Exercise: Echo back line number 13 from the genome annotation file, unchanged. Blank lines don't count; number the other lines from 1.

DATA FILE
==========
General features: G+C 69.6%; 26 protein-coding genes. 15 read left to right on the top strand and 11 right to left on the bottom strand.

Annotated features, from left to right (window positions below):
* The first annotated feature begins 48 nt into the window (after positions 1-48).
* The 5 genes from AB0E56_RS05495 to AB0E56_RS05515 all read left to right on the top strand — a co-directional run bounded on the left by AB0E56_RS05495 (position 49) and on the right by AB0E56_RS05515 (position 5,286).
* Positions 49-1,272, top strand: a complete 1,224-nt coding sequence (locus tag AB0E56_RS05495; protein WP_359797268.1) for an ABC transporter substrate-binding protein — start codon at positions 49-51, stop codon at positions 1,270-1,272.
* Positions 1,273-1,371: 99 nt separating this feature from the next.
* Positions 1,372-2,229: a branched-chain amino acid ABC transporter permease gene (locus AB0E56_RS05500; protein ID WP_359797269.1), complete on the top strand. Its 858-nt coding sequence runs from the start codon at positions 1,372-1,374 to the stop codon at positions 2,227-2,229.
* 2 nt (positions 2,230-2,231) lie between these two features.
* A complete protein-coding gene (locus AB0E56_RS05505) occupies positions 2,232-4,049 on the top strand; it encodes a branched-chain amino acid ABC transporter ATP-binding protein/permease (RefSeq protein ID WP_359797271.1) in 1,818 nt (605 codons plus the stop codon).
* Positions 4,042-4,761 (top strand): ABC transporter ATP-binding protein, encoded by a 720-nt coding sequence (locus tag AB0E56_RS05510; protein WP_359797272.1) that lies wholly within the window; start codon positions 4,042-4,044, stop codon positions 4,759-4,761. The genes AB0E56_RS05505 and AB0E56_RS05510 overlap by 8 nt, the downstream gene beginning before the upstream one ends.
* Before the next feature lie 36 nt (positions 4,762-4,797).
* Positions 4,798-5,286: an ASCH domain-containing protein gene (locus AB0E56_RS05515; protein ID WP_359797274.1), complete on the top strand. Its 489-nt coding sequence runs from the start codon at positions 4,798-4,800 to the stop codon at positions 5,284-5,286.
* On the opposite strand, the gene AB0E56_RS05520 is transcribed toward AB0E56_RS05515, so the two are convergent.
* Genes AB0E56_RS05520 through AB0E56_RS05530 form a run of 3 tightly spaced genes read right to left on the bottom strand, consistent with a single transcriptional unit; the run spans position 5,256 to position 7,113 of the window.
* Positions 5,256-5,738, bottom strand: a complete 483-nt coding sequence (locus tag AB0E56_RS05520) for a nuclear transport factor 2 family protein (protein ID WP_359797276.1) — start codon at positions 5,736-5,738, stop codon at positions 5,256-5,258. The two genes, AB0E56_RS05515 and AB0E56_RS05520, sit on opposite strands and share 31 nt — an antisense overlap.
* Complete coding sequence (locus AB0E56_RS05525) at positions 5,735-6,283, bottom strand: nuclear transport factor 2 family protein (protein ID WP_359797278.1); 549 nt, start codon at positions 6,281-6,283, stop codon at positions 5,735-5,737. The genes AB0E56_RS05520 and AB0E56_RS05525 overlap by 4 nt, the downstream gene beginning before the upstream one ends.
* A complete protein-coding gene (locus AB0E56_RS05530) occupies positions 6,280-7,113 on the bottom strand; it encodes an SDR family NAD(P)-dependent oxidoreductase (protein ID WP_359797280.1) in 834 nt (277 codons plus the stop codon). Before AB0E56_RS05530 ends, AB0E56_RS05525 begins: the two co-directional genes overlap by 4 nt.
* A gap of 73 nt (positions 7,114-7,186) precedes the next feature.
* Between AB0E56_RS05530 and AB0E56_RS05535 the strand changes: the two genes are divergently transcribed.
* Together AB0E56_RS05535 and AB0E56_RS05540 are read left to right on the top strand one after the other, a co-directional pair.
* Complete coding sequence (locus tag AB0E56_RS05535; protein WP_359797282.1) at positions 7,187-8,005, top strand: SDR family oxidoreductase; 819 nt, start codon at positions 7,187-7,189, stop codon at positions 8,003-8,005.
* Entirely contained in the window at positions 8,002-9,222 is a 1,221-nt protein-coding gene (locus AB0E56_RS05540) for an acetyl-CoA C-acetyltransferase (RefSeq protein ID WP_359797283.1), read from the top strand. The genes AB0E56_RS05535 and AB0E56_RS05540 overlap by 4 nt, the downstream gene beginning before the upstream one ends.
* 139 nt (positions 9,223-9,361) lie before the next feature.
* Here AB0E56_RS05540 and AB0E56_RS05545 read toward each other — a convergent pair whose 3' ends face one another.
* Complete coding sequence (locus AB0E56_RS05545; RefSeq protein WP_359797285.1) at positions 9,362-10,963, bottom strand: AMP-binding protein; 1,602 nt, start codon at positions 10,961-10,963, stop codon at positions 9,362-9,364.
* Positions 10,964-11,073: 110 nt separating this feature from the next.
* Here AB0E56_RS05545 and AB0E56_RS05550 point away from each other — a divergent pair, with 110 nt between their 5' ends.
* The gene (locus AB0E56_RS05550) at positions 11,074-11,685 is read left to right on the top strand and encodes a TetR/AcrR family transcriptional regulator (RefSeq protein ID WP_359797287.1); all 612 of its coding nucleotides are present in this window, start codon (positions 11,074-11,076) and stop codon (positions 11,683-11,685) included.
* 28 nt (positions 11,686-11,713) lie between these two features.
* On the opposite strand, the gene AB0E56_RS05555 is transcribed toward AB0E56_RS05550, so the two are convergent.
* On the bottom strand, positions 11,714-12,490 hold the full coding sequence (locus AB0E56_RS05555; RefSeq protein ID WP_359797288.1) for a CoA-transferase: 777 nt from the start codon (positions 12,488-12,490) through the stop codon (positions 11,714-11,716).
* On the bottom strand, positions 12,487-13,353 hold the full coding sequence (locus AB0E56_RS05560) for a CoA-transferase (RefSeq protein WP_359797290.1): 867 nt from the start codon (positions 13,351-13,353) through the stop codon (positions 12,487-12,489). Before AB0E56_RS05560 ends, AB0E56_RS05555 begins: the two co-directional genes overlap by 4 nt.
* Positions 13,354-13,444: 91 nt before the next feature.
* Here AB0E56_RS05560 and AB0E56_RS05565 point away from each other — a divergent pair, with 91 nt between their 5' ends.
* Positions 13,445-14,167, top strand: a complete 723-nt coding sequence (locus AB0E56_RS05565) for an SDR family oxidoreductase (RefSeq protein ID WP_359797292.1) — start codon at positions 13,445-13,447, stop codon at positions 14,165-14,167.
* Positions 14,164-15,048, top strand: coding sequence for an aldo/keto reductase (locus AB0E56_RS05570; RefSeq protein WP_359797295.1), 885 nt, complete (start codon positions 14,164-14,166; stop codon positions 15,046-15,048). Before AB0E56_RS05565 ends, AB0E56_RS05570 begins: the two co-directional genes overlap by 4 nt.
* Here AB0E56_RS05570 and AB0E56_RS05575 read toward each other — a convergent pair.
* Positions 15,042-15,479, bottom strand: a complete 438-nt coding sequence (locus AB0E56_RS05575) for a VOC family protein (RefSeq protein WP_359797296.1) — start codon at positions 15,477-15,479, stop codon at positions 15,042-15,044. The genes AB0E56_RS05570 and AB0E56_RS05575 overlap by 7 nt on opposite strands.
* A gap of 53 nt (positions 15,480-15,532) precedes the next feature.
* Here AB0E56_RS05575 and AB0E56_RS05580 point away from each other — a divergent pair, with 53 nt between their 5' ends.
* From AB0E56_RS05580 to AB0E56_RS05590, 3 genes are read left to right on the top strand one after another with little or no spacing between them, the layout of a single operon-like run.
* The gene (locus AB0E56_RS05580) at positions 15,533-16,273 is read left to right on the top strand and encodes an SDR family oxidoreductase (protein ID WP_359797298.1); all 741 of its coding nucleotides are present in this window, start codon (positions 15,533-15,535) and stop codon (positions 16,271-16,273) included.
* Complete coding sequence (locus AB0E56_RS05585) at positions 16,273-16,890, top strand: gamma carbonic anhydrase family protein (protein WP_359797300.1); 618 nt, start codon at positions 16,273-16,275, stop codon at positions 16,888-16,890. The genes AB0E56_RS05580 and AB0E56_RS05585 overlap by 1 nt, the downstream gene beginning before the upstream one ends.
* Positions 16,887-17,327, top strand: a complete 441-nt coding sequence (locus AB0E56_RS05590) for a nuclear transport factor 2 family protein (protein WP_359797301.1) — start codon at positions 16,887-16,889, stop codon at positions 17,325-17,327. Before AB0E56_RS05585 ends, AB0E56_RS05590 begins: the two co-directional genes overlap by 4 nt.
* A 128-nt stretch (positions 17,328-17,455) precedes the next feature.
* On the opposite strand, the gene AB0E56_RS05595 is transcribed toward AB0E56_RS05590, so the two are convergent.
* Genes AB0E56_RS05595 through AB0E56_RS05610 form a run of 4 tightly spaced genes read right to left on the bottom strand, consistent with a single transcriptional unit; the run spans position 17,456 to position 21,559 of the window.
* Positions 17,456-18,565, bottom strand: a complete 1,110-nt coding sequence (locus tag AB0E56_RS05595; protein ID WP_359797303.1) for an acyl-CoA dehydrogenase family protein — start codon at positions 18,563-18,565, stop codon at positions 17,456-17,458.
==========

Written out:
* On the opposite strand, the gene AB0E56_RS05520 is transcribed toward AB0E56_RS05515, so the two are convergent.